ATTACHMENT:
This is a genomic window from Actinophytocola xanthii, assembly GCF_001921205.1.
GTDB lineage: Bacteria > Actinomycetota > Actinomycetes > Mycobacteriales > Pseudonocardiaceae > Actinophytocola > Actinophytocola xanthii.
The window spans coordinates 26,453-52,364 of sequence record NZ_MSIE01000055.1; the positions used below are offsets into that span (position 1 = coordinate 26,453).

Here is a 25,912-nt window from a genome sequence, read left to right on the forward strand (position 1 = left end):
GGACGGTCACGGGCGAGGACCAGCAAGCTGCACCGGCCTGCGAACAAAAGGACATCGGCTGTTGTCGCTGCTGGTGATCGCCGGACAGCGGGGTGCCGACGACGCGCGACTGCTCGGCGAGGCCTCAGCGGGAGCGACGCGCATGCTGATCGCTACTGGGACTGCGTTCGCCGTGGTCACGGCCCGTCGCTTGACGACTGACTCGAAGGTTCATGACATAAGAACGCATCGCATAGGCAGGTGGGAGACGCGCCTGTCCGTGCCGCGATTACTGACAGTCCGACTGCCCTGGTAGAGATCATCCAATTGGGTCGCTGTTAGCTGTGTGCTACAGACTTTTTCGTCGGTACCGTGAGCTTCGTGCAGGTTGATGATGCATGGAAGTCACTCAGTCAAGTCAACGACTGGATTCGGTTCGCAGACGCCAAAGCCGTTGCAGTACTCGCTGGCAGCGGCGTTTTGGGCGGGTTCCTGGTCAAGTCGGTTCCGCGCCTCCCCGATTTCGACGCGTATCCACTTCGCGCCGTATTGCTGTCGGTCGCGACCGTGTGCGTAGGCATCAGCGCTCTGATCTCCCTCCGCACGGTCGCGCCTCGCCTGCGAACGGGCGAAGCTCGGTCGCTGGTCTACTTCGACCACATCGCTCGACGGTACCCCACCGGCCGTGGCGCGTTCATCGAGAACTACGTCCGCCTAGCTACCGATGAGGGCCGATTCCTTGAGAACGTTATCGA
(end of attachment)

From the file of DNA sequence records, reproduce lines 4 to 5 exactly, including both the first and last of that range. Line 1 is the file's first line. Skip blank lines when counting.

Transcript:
Here is a 25,912-nt window from a genome sequence, read left to right on the forward strand (position 1 = left end):
GGACGGTCACGGGCGAGGACCAGCAAGCTGCACCGGCCTGCGAACAAAAGGACATCGGCTGTTGTCGCTGCTGGTGATCGCCGGACAGCGGGGTGCCGACGACGCGCGACTGCTCGGCGAGGCCTCAGCGGGAGCGACGCGCATGCTGATCGCTACTGGGACTGCGTTCGCCGTGGTCACGGCCCGTCGCTTGACGACTGACTCGAAGGTTCATGACATAAGAACGCATCGCATAGGCAGGTGGGAGACGCGCCTGTCCGTGCCGCGATTACTGACAGTCCGACTGCCCTGGTAGAGATCATCCAATTGGGTCGCTGTTAGCTGTGTGCTACAGACTTTTTCGTCGGTACCGTGAGCTTCGTGCAGGTTGATGATGCATGGAAGTCACTCAGTCAAGTCAACGACTGGATTCGGTTCGCAGACGCCAAAGCCGTTGCAGTACTCGCTGGCAGCGGCGTTTTGGGCGGGTTCCTGGTCAAGTCGGTTCCGCGCCTCCCCGATTTCGACGCGTATCCACTTCGCGCCGTATTGCTGTCGGTCGCGACCGTGTGCGTAGGCATCAGCGCTCTGATCTCCCTCCGCACGGTCGCGCCTCGCCTGCGAACGGGCGAAGCTCGGTCGCTGGTCTACTTCGACCACATCGCTCGACGGTACCCCACCGGCCGTGGCGCGTTCATCGAGAACTACGTCCGCCTAGCTACCGATGAGGGCCGATTCCTTGAGAACGTTATCGA